“One of the things that came from the data in Lawrence is that there’s just really hardworking creatives for very little pay,” Pitts said. 

“It’s probably one of the lowest in this cohort, probably not by much, but” the $101 average pay from touring and local gigs was “one of the lowest (pay rates) we’ve seen,” he said. 

Lawrence is one of 25 local music ecosystems that Sound Music Cities is studying. 

A quote from a respondent included in the presentation read, “The cost of living has gone up so much and lease terms are so unreasonable that musicians can no longer work full time in music.”

Additionally, only 1 in 4 respondents had ever received any financial assistance, and 61% of respondents were unaware of any opportunities for financial support. These figures and the comments gathered demonstrated that the creative community in Lawrence needs support to sustain its members and the overall music ecosystem, according to the presentation.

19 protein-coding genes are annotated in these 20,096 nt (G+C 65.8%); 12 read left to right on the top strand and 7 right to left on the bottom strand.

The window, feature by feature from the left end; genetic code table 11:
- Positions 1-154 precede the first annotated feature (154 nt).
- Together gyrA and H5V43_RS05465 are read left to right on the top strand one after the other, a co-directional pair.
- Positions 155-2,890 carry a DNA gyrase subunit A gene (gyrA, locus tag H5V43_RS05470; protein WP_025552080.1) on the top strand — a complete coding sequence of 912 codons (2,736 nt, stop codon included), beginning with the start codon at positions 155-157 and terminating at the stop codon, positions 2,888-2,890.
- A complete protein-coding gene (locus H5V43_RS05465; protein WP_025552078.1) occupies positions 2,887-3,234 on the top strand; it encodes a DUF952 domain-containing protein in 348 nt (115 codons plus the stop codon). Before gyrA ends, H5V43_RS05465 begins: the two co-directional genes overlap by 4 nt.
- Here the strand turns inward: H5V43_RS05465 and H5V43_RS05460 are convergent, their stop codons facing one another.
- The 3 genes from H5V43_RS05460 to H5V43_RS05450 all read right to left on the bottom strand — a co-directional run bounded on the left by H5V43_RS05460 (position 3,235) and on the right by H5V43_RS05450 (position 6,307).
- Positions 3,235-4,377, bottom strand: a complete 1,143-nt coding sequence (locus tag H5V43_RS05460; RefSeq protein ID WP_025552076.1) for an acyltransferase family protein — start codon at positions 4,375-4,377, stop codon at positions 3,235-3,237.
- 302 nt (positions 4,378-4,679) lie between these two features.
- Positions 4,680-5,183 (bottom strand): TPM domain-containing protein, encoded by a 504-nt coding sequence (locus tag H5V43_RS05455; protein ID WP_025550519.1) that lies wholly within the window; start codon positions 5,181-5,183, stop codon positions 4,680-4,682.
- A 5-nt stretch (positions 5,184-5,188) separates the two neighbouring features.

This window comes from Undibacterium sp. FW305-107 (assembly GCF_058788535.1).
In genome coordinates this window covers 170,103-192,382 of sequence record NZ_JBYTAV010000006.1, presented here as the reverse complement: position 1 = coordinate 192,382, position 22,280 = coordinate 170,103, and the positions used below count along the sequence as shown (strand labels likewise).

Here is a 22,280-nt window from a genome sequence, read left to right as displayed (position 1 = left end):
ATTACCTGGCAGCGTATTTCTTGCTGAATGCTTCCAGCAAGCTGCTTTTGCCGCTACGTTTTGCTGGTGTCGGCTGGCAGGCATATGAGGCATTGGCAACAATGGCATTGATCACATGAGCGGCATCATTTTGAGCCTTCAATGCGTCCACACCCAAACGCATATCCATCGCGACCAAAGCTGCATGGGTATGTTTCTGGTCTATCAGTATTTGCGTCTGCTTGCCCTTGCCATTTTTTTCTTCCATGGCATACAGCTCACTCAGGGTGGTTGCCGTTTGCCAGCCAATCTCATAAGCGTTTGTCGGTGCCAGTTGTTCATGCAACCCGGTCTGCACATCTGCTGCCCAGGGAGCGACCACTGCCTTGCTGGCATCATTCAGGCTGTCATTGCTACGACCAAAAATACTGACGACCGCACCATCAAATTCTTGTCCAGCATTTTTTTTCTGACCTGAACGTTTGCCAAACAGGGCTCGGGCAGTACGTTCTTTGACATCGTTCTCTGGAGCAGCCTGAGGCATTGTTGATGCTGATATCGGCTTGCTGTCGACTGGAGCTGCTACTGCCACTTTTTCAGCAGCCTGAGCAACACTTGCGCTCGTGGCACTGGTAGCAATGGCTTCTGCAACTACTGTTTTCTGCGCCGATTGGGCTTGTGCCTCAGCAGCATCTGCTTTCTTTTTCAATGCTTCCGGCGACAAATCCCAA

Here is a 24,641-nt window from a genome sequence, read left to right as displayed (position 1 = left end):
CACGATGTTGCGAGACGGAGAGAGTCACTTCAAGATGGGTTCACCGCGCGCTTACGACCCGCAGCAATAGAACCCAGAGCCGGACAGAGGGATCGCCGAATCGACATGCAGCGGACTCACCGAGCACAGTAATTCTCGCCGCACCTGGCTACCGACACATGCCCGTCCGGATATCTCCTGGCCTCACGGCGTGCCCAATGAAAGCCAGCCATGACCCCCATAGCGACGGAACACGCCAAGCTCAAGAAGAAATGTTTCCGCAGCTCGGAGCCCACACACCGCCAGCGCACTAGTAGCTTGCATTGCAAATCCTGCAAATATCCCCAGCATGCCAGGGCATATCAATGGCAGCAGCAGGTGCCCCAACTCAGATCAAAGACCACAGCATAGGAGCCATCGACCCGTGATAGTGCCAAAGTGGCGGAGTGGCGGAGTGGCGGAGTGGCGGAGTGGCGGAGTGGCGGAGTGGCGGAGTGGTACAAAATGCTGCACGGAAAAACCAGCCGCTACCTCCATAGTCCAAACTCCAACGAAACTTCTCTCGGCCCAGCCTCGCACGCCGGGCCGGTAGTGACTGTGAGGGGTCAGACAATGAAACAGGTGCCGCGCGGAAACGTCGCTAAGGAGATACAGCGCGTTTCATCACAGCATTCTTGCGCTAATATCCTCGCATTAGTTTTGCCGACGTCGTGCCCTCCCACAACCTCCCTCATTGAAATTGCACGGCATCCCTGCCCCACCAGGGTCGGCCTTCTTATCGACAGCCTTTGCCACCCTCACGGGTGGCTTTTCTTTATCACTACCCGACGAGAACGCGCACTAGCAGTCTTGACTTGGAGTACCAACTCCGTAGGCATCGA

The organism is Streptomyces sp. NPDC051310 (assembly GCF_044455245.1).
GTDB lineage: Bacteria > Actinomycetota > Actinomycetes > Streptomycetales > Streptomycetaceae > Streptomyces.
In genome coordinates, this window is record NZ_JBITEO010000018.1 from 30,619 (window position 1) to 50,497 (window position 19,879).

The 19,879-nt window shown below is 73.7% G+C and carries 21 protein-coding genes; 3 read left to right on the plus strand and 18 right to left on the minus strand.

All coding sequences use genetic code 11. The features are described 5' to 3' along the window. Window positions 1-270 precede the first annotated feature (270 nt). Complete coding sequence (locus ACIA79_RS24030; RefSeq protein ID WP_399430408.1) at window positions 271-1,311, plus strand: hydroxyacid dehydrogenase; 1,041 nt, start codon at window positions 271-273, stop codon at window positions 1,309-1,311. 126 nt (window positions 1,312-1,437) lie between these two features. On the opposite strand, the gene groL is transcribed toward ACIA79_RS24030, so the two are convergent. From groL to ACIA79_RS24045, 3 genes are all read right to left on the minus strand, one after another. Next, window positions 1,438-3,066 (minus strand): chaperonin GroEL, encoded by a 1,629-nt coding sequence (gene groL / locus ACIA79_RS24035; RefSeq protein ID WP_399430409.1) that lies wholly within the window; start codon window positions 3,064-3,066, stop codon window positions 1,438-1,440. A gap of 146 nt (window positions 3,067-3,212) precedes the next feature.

The census also provided data on live events and venues in Lawrence. Venue/presenter respondents averaged 129 events annually, totaling 6,582 events per year. 57% of these venues or music presenters feature local headliners, and 61% book local acts as headliner support all or most of the time.

Carswell said 41% of venues rank staffing challenges as a high concern.

Industry respondents reported that they serve primarily local clients. 25% of local music industry representatives deal exclusively with local clients, and the majority of the overall client base is local.

“Of course, we know that people can choose to live in Lawrence and get work anywhere, depending on their industry,” Carswell said, “so it’s an important factor, especially for industry, as we’d like to see it grow.”